ExpressVPN is generally accepted to be a top-tier, no-logging service—that is, the company keeps no persistent logs of user data apart from what it uses for technical maintenance, which the company says can’t be traced to any one user (this appears to be confirmed by the December 2022 audit of ExpressVPN’s privacy claims by auditing firm KPMG in a publicly-accessible report), and the Aircove is the first dedicated hardware from such a company. As I said above, there have been VPN routers before, but fully designed and produced by a VPN company, with control over the router hardware design and software, as well as the VPN service? That’s new.

There are good reasons to use a VPN router versus running the service via software on each device. Running a VPN on a laptop or smartphone uses local CPU resources, so having everything done at the network-level offloads that, meaning you’ll have more power at your disposal. But there are trade-offs. It’s a little less convenient without a taskbar app at your disposal, you don’t get as many options per device, and network-level VPNs are slower, for reasons we’ll get into below.

Solid VPN router performance, restrictive options

Network-level VPN comes with a much bigger penalty to your throughput than you’d get running the software directly on your computer. That’s because it takes fast, dedicated hardware to quickly encrypt your data before it leaves your home network, which your computer has—routers just don’t have the horsepower, even one with a Qualcomm quad-core CPU like the one found in the Aircove (and plenty of other routers). Considering that, ExpressVPN’s router does a pretty good job.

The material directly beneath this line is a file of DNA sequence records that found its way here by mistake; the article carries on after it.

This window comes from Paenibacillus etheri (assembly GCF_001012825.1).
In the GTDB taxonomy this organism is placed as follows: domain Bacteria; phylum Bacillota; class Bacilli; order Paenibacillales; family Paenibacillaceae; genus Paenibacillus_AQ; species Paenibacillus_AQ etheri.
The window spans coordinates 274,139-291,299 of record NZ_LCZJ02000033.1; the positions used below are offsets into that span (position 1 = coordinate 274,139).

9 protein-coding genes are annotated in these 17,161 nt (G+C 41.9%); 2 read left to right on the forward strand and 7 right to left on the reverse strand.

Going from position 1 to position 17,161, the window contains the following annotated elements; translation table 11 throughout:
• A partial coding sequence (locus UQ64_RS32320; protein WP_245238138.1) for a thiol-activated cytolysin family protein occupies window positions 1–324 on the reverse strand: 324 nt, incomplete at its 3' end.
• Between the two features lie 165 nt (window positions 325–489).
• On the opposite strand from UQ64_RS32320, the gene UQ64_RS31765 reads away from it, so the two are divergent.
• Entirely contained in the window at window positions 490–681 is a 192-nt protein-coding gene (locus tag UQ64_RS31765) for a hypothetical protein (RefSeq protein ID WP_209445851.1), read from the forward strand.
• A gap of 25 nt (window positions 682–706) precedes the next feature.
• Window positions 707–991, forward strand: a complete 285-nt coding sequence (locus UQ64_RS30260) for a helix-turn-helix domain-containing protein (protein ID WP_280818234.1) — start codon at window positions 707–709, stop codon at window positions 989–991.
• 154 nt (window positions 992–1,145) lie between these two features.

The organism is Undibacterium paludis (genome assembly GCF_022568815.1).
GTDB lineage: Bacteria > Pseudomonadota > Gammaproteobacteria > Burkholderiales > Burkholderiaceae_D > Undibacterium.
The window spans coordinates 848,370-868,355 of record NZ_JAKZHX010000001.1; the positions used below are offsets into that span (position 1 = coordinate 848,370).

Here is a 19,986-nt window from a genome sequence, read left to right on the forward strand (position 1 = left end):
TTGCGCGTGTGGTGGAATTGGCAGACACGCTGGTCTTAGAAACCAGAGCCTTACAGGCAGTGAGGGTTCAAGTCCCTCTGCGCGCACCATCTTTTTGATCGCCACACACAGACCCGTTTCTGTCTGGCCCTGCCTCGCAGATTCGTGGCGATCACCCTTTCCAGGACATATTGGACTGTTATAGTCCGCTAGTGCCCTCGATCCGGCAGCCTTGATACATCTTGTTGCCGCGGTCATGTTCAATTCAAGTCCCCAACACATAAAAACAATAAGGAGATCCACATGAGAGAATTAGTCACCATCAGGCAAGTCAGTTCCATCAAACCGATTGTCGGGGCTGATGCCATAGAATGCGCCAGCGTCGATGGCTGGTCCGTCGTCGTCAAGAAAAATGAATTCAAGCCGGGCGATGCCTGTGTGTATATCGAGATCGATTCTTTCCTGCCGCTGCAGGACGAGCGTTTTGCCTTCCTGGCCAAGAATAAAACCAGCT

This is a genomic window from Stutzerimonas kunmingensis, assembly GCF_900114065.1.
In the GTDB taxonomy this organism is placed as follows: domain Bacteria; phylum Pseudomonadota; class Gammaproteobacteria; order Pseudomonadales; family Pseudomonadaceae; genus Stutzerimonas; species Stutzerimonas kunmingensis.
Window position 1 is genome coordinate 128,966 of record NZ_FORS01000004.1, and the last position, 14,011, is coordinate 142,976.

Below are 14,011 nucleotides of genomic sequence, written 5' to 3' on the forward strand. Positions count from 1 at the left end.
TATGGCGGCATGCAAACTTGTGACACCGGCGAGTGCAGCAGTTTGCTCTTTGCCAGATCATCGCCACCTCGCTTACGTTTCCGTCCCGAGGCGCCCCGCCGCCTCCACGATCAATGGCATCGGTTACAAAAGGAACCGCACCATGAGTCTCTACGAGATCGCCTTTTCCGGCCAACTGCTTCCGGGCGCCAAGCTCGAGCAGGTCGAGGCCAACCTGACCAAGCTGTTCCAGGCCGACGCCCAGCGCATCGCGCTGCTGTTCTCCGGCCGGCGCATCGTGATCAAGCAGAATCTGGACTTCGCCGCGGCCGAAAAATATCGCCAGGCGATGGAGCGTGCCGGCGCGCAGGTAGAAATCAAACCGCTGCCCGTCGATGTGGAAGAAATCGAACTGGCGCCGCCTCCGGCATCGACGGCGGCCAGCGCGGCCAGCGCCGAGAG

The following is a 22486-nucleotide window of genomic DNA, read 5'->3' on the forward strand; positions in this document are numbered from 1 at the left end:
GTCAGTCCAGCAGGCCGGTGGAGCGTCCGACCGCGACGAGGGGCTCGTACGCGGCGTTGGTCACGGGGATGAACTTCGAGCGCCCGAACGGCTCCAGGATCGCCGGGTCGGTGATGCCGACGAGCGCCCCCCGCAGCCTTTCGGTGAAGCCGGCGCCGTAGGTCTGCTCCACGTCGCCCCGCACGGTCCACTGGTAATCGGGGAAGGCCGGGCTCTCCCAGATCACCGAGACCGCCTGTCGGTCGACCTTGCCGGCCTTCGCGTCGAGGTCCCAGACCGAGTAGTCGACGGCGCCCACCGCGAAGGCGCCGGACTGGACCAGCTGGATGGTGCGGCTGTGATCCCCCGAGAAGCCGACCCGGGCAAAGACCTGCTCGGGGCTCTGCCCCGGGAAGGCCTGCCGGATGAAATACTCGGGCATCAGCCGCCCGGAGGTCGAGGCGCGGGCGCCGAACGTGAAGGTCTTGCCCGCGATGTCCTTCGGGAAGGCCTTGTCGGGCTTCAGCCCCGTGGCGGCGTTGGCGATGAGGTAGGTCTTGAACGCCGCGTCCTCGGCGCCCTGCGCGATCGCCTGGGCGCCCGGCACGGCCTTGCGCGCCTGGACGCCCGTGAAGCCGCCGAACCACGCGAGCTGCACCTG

Photo: Wes Davis / Gizmodo

How good? For me, it managed about a fifth (between 82Mbps and 120Mbps) of my 500Mbps downstream connection, with almost no penalty to upload throughput. That’s still fast enough for decent download speeds and more than enough to stream—in what passes for 4K in these parts—the latest episode of Picard and the Gang. Switching to a wired gigabit connection goosed it a little, pushing around 140Mbps on most speedtests (using Ookla Speedtest). Playing with the VPN protocols available to me, I was able to get over 160Mbps when I switched to the faster but less compatible IKEv2 protocol. If you don’t know what I mean by protocol, it’s basically the standardized software that determines how traffic is encrypted and transmitted, and which security methods it uses to communicate with servers.

Still, I don’t think you should use the VPN for your high-bandwidth applications. Probably the best use for it is obscuring traffic for devices that traditionally can’t use VPN software—smart home devices like Wi-Fi light switches, plugs, appliances, and smart TVs often send traffic to and from manufacturers’ servers, sometimes with no encryption. Connecting these exclusively to the Aircove so their data leaves your network already-encrypted is an appealing idea. And don’t worry—since the Aircove only counts as one device toward the five-device total that comes with the company’s standard VPN plan, you can still use ExpressVPN’s dedicated software on your main computer even after connecting so many devices to the Aircove.